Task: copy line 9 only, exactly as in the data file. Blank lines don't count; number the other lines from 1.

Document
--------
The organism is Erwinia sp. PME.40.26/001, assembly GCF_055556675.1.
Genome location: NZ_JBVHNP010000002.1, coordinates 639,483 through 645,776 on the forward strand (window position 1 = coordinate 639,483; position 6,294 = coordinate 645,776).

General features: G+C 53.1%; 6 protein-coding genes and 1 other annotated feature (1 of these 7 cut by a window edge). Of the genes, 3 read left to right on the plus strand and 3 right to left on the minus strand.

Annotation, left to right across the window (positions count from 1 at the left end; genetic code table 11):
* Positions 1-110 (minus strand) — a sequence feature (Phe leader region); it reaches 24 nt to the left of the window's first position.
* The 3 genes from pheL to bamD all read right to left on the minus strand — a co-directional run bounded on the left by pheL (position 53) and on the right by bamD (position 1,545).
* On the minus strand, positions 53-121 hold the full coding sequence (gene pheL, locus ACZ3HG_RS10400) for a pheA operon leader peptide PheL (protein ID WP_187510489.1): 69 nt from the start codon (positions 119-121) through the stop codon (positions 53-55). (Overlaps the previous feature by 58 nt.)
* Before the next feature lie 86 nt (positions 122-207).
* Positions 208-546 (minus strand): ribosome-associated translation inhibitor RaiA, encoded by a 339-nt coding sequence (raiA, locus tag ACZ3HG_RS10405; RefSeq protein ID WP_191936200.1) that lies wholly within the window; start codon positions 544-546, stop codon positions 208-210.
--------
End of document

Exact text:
* Positions 208-546 (minus strand): ribosome-associated translation inhibitor RaiA, encoded by a 339-nt coding sequence (raiA, locus tag ACZ3HG_RS10405; RefSeq protein ID WP_191936200.1) that lies wholly within the window; start codon positions 544-546, stop codon positions 208-210.